Behind Singapore’s success in the IB: More tuition?
Today, I read this — “Behind Singapore’s success in the IB (International Baccalaureate: More Tuition?” and I was unnerved. I was unnerved by how practical or placid Singaporeans have become with the way the scions of Singapore are receiving their education.
International Baccalaureate, or IB in short is a non-profit educational foundation that offers four educational programmes that develop the intellectual, personal, emotional and social skills needed to live, learn and work in a rapidly globalising world. The programmes taught in Singapore (I presume it would the Middle Years Programme and the Diploma Programme) are curated where it touts to provide a challenging framework that encourages students and the real world, and develop them who have excellent breadth and depth of knowledge to flourish physically, intellectually, emotionally and ethically.
It does sound promising — after all who’d disagree that rote learning is not exactly the way to comprehend the world?
Yet it worries me that the “kiasu” or competitive parents are getting the wrong end of the stick, assuming by studying the IB programme is as good as having an ace up their sleeves. Delving a little deeper, perhaps, the cake may not be worth the candle. In a bid of pursuing an ace in their studies, the students spend a large proportion of their time attending tuition (because in Singapore, tuition is the way to ace a test) to help them to cope with the demands of the curriculum or for some, to stay ahead of their peers! Because of the parents’ fear of losing out, the children are indoctrinated with knowledge by top-notch teachers at a very tender age. They may well be intellectual, but would they be equally morally upright?
I don’t know about your sentiments, but for me, acing in studies is not the only metric to define success.
Parents’ eagerness to swim with the education tide exacerbates a whole set of problems that the Singapore’s education system has created: fostering elitism and establishing a curriculum that students have difficulties coping.
As many parents clamoured to stay ahead of competition, they inevitably raised the bars for students to enter into premium schools, leaving increasingly more students out as they race to the top.
How many of them would be able to keep up with the intensive workload without any leg-up? The intensive workload is compounded by their sports, arts and personal commitments; triggering a vicious cycle leading to a downward spiral of academic results, sports and personal commitments. With nothing to fall back on, they eventually lose more time relearning and rebuilding their foundation.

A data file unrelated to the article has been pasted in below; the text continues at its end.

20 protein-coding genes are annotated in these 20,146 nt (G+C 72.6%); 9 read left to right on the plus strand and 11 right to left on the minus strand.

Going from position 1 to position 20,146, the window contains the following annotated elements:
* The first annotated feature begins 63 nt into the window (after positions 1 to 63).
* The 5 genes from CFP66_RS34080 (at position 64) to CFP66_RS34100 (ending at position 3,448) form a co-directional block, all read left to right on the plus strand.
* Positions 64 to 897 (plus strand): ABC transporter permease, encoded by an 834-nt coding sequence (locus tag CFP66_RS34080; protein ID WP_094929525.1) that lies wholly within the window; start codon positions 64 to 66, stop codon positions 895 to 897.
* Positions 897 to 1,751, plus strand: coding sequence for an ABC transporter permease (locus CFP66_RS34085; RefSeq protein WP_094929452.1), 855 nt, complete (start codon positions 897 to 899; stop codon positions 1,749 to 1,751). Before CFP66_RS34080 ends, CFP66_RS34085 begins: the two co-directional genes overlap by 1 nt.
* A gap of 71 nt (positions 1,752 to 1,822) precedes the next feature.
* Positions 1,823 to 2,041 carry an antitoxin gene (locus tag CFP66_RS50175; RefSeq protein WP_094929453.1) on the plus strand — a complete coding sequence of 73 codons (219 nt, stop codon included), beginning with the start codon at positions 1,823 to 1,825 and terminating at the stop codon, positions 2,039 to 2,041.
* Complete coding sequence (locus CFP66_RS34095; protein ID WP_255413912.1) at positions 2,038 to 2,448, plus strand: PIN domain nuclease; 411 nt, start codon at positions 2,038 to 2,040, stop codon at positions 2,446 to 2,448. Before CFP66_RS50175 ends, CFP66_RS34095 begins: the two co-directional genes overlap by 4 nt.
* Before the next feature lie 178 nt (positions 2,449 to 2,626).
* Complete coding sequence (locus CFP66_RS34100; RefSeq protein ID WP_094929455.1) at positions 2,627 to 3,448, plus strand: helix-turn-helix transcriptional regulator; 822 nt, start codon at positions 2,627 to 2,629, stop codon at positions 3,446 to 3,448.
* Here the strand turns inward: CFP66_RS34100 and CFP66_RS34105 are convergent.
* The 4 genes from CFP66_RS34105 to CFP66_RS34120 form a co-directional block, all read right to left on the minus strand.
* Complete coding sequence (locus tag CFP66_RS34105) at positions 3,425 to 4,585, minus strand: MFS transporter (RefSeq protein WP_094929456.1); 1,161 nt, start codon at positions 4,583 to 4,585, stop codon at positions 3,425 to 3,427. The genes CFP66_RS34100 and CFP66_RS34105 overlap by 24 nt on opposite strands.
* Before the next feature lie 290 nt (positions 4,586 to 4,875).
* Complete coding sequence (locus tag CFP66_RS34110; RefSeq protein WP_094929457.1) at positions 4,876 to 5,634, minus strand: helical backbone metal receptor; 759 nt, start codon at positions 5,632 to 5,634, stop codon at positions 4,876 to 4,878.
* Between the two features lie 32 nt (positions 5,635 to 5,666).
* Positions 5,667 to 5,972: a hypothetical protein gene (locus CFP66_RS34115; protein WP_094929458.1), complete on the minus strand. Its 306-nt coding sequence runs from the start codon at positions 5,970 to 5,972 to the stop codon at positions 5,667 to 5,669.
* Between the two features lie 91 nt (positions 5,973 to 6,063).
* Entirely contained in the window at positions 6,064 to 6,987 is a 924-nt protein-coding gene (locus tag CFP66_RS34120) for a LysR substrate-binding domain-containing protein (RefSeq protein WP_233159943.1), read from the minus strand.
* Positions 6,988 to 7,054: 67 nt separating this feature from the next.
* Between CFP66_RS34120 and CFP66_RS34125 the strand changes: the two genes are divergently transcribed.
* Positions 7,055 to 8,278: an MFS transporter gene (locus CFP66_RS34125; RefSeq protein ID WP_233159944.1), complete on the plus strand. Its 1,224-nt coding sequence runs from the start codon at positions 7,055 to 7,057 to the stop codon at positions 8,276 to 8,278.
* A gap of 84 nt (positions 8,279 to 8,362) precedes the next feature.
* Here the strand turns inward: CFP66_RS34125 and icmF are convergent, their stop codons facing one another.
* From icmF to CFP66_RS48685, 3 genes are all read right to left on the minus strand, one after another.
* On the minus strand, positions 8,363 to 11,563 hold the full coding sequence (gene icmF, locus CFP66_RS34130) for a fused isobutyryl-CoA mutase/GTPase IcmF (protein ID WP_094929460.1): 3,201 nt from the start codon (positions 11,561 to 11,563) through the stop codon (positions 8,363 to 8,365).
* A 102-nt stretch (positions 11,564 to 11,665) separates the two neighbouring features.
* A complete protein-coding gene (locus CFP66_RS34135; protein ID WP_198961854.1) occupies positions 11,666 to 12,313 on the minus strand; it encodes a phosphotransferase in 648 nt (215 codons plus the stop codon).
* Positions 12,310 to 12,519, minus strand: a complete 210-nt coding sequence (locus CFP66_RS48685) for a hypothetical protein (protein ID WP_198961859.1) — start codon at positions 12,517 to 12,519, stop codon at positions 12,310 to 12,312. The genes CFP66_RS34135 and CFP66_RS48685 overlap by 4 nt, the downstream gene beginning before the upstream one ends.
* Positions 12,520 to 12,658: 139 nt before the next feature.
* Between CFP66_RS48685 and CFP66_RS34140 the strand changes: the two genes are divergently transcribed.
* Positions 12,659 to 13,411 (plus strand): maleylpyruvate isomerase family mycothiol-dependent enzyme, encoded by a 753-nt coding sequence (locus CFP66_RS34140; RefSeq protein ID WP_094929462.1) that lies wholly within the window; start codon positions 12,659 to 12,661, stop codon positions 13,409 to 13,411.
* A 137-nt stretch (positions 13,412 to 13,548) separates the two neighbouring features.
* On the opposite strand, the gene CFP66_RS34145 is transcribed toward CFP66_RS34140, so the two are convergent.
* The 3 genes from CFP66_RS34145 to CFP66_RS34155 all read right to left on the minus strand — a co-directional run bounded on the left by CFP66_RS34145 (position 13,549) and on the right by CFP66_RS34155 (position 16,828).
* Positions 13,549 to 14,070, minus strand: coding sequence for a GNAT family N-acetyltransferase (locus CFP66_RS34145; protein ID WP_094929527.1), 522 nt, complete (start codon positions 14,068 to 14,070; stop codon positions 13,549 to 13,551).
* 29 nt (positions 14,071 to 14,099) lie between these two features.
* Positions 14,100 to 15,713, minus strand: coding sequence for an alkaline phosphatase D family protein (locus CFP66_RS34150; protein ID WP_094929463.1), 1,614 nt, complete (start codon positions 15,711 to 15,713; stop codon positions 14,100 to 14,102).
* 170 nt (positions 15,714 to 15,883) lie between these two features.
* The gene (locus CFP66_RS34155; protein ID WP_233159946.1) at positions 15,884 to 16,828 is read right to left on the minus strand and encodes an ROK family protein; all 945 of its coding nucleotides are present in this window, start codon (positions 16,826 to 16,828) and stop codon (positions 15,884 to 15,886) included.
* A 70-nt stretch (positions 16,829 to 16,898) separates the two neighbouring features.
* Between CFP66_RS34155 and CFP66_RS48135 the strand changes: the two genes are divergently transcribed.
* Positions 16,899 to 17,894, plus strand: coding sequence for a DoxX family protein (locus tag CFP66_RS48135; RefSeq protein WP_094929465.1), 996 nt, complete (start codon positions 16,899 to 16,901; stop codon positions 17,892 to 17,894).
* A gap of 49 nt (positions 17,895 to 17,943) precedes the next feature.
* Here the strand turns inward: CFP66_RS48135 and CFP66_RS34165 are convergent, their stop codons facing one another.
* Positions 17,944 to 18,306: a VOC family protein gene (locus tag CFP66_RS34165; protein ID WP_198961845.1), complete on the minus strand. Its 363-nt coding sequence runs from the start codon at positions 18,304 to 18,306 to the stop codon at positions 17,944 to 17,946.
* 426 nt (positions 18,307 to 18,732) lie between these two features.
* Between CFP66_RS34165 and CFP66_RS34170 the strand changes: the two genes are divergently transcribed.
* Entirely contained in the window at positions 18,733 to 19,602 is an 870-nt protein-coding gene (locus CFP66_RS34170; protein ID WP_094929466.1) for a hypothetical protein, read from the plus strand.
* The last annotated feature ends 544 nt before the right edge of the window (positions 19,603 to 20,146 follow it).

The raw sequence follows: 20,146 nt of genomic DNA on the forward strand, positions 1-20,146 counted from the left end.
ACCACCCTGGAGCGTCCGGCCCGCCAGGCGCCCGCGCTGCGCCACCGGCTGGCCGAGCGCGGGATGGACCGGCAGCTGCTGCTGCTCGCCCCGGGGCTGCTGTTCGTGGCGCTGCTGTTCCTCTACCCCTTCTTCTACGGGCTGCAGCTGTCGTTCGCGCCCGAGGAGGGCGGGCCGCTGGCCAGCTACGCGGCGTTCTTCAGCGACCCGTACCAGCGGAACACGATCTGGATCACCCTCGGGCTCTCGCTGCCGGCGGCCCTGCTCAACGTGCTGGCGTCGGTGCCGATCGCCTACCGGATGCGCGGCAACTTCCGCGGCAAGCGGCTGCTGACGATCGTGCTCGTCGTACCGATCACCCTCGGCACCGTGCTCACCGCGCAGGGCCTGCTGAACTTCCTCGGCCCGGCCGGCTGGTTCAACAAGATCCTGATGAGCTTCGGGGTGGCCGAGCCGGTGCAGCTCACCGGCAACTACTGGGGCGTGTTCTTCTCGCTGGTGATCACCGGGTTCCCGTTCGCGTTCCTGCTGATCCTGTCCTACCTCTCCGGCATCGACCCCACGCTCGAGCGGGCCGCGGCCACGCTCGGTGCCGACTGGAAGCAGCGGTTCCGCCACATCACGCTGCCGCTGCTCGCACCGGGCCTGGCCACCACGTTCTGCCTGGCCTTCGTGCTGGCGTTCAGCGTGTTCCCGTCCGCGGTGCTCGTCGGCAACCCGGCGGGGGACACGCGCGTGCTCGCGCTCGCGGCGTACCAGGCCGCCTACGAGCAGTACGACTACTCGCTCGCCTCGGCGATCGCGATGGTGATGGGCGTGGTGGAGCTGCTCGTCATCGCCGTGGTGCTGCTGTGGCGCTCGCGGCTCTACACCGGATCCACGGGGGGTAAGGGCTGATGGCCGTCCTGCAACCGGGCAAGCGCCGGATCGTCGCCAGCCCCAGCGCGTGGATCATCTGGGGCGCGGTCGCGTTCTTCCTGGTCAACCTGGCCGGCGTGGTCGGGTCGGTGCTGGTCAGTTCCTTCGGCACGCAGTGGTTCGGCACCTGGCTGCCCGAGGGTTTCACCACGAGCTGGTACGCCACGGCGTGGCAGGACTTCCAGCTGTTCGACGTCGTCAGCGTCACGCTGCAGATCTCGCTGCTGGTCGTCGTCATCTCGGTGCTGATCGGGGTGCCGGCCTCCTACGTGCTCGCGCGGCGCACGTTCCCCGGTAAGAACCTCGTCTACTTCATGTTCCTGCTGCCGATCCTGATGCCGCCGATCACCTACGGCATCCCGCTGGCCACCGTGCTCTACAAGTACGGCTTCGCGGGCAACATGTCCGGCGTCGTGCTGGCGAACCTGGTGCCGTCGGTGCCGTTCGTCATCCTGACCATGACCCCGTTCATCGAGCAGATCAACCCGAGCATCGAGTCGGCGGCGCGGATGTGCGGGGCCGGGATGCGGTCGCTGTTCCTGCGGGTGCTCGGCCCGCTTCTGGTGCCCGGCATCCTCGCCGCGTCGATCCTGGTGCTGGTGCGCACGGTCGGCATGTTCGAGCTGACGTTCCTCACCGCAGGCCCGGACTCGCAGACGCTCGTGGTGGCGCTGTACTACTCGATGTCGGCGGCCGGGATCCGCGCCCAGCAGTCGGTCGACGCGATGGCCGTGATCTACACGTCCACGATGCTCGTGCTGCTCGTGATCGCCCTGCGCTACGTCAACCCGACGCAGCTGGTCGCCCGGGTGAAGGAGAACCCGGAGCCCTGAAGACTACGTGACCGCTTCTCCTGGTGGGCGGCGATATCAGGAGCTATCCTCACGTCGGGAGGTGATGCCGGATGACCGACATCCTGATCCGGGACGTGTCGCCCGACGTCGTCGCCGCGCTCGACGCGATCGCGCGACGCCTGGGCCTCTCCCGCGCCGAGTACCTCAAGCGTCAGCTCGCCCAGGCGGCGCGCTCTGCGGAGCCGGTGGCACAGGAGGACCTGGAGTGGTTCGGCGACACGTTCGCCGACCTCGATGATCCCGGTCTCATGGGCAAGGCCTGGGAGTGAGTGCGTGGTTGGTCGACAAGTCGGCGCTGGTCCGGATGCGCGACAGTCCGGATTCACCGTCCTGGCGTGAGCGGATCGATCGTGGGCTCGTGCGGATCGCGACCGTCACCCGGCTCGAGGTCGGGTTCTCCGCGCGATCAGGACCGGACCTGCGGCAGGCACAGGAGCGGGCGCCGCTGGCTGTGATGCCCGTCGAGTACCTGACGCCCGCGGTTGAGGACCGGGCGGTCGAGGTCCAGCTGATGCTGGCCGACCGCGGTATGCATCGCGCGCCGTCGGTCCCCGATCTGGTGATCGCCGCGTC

Of course, with dedication and determination, I am sure there are many who are able to excel as well as those whose family are financially capable to provide them with additional resources. But we have to question ourselves if our education is only tailored for the intellectually gifted? Are we giving enough opportunities for those who are not academically-inclined to excel in areas that they are good at? Will we be inculcating a culture where only the high flyers are accepted and the rest are shunned away? I don’t really know. I am not an economics expert; perhaps, I could explore the social ills of elitism in my next article.
I grew up as a problematic child — made a lot of mistakes and learned a lot of painful lessons before becoming who I am today. I wouldn’t say I am perfect but I won’t discount my own morals and principles that I learned along the way and I want to inculcate the same values in my children in the future. I don’t want them to go through the same painful lesson to learn to become a better man. I want them to learn that “Hey these are the things that you can’t do because of the following reasons. No matter what benefits you gain in return, nothing of it is meaningful if you can’t live up to your own conscience.” To be able to develop this conscience is my metric of success. I don’t want them to spend countless hours of time on studying with the sole intention of excelling or competing with their peers. I hope they learn to love the joys of being ordinary — to be able to experience joy and happiness from the love of family and friends, rather than love the joys and happiness from the fawning of cronies and lickspittles.